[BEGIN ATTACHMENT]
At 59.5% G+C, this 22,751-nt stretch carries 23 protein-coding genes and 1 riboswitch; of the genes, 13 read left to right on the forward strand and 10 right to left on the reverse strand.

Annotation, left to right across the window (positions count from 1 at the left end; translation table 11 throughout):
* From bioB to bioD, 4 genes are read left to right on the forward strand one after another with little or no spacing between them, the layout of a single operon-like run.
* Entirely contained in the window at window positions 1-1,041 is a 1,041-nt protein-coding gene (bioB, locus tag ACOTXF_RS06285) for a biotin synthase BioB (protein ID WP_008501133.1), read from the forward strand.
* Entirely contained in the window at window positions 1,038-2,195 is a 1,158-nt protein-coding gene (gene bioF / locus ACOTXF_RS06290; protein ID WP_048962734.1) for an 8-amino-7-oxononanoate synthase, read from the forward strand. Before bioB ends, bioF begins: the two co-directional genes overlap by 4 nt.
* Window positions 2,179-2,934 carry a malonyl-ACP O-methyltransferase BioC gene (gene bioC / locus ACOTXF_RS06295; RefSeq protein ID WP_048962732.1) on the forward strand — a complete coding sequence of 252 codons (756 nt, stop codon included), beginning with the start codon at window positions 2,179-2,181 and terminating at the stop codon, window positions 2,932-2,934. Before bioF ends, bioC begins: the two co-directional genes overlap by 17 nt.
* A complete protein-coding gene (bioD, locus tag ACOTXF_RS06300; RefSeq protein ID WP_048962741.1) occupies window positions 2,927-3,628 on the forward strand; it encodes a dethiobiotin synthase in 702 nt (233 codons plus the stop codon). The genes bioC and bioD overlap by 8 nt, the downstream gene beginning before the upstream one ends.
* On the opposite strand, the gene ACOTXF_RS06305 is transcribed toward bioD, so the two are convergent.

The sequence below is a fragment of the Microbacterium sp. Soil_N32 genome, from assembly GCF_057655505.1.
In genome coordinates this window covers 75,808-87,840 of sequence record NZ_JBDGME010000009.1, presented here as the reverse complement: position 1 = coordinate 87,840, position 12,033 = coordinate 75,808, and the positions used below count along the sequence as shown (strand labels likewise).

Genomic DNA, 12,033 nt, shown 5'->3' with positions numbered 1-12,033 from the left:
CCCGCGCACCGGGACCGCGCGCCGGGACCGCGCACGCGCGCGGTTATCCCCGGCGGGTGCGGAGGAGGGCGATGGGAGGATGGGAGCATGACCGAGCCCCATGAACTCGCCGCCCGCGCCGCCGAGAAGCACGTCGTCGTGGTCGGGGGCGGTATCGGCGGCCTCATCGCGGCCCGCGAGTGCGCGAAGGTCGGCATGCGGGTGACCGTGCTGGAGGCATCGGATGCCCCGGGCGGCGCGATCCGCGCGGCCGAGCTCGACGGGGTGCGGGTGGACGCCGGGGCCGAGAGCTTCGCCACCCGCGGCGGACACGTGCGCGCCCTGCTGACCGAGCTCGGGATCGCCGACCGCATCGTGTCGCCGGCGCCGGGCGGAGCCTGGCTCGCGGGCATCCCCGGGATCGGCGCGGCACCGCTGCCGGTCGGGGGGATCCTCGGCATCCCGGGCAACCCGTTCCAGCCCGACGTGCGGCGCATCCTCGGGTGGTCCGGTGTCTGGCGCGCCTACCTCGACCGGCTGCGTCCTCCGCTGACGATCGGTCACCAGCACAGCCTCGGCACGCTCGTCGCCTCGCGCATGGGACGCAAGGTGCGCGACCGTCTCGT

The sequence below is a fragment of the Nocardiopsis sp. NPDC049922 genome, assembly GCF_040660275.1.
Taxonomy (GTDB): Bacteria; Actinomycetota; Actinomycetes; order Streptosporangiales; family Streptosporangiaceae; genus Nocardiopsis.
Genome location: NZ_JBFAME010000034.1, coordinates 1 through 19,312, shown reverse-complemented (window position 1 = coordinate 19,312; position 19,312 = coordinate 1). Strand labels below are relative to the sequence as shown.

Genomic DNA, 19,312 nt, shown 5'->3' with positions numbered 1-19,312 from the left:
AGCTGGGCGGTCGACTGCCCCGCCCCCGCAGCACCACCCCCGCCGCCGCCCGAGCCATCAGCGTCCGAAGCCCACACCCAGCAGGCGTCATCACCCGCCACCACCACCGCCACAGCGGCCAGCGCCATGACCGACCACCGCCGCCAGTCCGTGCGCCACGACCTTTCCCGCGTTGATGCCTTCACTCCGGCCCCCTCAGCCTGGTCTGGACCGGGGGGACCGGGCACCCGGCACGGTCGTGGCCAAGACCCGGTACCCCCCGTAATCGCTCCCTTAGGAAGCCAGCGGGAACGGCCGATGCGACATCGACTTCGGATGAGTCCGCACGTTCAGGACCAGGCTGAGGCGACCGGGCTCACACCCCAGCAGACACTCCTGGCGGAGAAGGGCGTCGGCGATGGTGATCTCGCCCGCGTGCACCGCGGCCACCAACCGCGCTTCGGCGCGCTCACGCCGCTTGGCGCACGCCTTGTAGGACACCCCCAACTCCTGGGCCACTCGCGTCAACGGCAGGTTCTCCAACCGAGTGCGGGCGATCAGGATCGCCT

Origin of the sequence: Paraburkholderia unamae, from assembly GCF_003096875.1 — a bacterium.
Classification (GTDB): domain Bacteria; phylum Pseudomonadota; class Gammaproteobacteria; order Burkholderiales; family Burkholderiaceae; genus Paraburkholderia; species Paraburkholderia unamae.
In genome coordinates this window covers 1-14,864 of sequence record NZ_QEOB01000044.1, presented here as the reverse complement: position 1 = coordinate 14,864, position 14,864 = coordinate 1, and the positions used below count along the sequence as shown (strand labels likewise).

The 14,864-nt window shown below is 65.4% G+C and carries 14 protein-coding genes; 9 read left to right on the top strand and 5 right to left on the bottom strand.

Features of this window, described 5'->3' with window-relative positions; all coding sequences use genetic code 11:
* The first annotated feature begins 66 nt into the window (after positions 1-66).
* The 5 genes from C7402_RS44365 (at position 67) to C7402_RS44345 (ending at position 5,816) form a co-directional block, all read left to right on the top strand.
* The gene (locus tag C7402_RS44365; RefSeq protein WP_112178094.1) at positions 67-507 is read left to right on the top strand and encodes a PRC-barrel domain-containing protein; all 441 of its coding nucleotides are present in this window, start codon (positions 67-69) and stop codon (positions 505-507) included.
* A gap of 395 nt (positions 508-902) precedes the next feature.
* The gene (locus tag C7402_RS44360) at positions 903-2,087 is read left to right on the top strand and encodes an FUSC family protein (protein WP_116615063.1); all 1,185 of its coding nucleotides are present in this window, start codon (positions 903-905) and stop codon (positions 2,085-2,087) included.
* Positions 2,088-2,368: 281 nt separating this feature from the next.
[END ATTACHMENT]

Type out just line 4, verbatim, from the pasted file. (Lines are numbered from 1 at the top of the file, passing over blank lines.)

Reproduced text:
* Entirely contained in the window at window positions 1-1,041 is a 1,041-nt protein-coding gene (bioB, locus tag ACOTXF_RS06285) for a biotin synthase BioB (protein ID WP_008501133.1), read from the forward strand.